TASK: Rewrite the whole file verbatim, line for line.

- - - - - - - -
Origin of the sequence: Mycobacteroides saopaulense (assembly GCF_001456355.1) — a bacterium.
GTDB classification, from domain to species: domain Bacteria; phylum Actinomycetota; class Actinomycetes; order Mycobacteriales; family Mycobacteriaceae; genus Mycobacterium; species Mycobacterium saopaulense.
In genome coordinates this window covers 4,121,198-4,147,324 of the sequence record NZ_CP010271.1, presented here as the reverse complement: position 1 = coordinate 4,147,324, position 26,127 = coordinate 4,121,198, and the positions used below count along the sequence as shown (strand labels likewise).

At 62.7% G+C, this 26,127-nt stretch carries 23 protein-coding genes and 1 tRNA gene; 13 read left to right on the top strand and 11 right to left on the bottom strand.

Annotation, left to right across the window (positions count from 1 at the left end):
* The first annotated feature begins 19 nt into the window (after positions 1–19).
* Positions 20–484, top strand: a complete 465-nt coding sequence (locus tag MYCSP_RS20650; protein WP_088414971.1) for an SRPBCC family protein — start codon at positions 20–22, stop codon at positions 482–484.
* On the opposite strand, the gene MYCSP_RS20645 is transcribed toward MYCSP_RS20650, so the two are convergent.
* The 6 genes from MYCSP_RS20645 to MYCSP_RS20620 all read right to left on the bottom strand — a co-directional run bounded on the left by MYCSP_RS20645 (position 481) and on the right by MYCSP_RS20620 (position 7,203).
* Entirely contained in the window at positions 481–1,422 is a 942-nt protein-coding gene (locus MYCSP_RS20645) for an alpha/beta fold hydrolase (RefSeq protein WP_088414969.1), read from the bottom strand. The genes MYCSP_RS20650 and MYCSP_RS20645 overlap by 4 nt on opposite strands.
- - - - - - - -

Origin of the sequence: Mycobacteroides saopaulense (assembly GCF_001456355.1) — a bacterium.
GTDB classification, from domain to species: domain Bacteria; phylum Actinomycetota; class Actinomycetes; order Mycobacteriales; family Mycobacteriaceae; genus Mycobacterium; species Mycobacterium saopaulense.
In genome coordinates this window covers 4,121,198-4,147,324 of the sequence record NZ_CP010271.1, presented here as the reverse complement: position 1 = coordinate 4,147,324, position 26,127 = coordinate 4,121,198, and the positions used below count along the sequence as shown (strand labels likewise).

At 62.7% G+C, this 26,127-nt stretch carries 23 protein-coding genes and 1 tRNA gene; 13 read left to right on the top strand and 11 right to left on the bottom strand.

Annotation, left to right across the window (positions count from 1 at the left end):
* The first annotated feature begins 19 nt into the window (after positions 1–19).
* Positions 20–484, top strand: a complete 465-nt coding sequence (locus tag MYCSP_RS20650; protein WP_088414971.1) for an SRPBCC family protein — start codon at positions 20–22, stop codon at positions 482–484.
* On the opposite strand, the gene MYCSP_RS20645 is transcribed toward MYCSP_RS20650, so the two are convergent.
* The 6 genes from MYCSP_RS20645 to MYCSP_RS20620 all read right to left on the bottom strand — a co-directional run bounded on the left by MYCSP_RS20645 (position 481) and on the right by MYCSP_RS20620 (position 7,203).
* Entirely contained in the window at positions 481–1,422 is a 942-nt protein-coding gene (locus MYCSP_RS20645) for an alpha/beta fold hydrolase (RefSeq protein WP_088414969.1), read from the bottom strand. The genes MYCSP_RS20650 and MYCSP_RS20645 overlap by 4 nt on opposite strands.